Child Custody Laws
Locate a Local Family Lawyer
The Children Come First in Child Custody Laws
The basic assumption of child custody laws is that the interests of the child should take priority over the interests of either parent. It also assumes that the child’s interests will be best protected when the child has a good relationship with both parents, even if the parents are separated.
“Child custody” is the right to make major decisions concerning the child. Such decisions include non-emergency medical care, religion, and consent to join the military, among many others. Essentially, any decision that a parent has the power to make for a child rests with the parent or parents who have custody.
In a divorce proceeding, divorce courts have wide discretion in deciding who gets custody of a child. There are many factors which they usually consider. These factors include:
- The wishes of the child’s parents: if both parents agree to a custody scheme, courts will usually follow that decision;
- The wishes of the child: if the parents cannot agree, the wishes of the child will be given strong weight;
- Which parent has been a primary caretaker during the marriage;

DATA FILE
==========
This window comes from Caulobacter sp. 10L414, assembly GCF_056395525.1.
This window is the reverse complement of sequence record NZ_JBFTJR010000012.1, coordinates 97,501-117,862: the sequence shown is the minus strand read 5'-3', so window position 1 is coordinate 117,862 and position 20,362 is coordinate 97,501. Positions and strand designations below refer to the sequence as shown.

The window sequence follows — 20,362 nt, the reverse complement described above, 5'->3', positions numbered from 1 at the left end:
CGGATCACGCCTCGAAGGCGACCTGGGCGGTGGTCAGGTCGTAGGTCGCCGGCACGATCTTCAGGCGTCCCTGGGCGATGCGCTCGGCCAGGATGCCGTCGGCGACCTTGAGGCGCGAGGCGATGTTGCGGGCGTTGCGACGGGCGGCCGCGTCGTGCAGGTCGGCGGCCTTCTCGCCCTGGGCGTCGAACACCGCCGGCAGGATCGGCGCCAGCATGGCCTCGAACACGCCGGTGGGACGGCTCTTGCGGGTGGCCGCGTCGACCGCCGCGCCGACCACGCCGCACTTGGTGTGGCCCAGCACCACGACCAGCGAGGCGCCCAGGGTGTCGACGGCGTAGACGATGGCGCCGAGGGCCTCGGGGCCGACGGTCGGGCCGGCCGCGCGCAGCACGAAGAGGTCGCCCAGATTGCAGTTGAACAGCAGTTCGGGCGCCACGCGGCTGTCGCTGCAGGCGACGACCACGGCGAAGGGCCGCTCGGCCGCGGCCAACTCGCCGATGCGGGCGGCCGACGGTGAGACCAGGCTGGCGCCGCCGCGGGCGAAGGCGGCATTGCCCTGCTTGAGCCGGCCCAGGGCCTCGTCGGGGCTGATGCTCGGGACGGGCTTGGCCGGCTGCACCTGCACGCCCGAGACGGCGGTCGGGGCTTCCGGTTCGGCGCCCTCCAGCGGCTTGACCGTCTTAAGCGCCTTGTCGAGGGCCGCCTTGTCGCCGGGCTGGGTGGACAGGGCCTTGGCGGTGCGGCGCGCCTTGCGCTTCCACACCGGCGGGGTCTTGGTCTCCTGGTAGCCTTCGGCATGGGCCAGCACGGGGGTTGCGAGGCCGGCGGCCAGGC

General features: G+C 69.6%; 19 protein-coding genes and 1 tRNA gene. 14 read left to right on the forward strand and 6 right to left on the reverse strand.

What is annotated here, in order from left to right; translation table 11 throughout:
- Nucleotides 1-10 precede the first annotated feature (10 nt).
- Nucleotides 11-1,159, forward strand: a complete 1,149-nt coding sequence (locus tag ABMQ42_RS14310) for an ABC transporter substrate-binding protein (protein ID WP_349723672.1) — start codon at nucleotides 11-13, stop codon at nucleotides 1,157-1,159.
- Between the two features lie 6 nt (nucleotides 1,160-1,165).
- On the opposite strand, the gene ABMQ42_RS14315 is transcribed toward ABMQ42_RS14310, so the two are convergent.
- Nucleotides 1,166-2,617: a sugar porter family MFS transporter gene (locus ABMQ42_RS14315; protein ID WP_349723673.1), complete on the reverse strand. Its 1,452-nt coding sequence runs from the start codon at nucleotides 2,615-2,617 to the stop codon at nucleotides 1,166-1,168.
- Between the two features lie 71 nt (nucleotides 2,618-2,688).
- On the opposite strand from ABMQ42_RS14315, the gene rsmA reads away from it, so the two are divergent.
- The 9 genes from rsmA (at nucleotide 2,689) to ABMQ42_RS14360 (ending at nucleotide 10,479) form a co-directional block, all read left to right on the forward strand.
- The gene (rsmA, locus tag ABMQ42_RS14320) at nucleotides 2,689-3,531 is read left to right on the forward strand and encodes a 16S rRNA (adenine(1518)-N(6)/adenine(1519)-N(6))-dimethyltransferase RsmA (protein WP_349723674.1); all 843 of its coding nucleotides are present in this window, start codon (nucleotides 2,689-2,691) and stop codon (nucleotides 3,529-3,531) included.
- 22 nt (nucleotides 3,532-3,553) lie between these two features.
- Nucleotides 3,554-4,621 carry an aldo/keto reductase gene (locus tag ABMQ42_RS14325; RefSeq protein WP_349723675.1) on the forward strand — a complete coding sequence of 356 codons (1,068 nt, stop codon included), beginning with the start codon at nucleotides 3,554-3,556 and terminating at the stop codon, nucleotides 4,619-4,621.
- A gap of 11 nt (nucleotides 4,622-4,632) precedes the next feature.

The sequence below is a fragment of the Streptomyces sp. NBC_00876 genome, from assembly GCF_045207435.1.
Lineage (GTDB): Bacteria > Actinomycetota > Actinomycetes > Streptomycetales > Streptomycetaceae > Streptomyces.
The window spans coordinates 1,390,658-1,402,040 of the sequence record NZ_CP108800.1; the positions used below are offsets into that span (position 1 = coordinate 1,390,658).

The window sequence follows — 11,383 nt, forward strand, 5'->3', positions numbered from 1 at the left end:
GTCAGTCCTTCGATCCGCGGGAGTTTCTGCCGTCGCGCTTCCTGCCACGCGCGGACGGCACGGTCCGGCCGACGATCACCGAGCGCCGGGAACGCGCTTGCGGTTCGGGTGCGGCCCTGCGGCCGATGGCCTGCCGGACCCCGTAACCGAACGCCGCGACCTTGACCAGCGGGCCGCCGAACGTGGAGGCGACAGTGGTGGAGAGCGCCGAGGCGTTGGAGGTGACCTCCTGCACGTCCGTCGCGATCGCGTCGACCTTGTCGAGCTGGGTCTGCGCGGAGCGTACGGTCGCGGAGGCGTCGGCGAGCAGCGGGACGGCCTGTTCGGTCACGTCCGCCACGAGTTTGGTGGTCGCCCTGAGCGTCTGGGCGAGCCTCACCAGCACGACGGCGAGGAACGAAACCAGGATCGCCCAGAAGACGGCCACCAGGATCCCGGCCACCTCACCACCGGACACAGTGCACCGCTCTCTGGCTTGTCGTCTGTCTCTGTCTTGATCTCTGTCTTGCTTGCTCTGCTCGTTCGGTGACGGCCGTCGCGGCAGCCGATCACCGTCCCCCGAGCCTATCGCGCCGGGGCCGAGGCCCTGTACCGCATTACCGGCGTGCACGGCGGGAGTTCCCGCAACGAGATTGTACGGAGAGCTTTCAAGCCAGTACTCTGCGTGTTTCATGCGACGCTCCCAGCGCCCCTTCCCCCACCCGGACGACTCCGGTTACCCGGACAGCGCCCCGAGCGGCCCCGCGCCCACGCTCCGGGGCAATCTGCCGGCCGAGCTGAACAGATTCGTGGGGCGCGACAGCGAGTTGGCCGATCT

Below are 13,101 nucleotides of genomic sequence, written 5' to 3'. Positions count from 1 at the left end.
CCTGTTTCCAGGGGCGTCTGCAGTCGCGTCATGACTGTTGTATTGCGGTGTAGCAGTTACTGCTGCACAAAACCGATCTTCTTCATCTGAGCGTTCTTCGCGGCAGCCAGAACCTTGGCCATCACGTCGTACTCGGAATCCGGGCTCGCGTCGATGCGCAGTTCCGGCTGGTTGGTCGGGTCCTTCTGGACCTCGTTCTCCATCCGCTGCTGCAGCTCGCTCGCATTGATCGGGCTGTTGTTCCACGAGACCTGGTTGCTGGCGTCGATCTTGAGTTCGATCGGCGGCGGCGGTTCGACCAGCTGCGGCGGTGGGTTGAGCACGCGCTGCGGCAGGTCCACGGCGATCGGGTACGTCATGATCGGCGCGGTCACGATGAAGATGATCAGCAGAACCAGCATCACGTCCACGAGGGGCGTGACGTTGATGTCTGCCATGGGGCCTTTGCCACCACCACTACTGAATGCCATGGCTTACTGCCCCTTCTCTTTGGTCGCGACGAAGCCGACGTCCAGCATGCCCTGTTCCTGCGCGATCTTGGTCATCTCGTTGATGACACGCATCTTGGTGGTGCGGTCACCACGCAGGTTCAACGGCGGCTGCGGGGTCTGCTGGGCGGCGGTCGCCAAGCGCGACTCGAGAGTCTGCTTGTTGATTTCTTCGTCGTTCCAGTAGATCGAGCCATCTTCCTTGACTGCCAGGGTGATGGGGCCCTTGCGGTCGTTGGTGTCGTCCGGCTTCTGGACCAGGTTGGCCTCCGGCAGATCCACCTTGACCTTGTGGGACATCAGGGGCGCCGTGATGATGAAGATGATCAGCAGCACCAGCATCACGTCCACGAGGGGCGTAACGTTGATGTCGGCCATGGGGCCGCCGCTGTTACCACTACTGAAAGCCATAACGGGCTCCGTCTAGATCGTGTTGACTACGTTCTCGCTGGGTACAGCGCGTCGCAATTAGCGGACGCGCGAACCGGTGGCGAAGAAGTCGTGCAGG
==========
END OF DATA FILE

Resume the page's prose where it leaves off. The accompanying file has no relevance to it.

- The mental and physical health of all persons involved;
- The child’s adjustment to their current home, school, and community.
Courts can consider almost any factor which is relevant to a parent’s fitness to raise a child, and this list simply includes some of the most common considerations. Note that courts are free to consider other factors when relevant. If you feel that your situation warrants examination by the courts and cannot be resolved through family mediation, we suggesting that you consider posting your case on LegalMatch for review by child custody lawyers in your local area.
Child Custody Articles
- Establishing Child Custody and Visitation
- Child Custody Between Unmarried Parents
- Different Types of Custody Arrangements
- Child Custody Violations
- Modification of Child Custody and Visitation Arrangements
Consult a Lawyer - Present Your Case Now!
Last Modified: 06-11-2014 01:01 PM PDT
Did you find this article informative?
Link to this page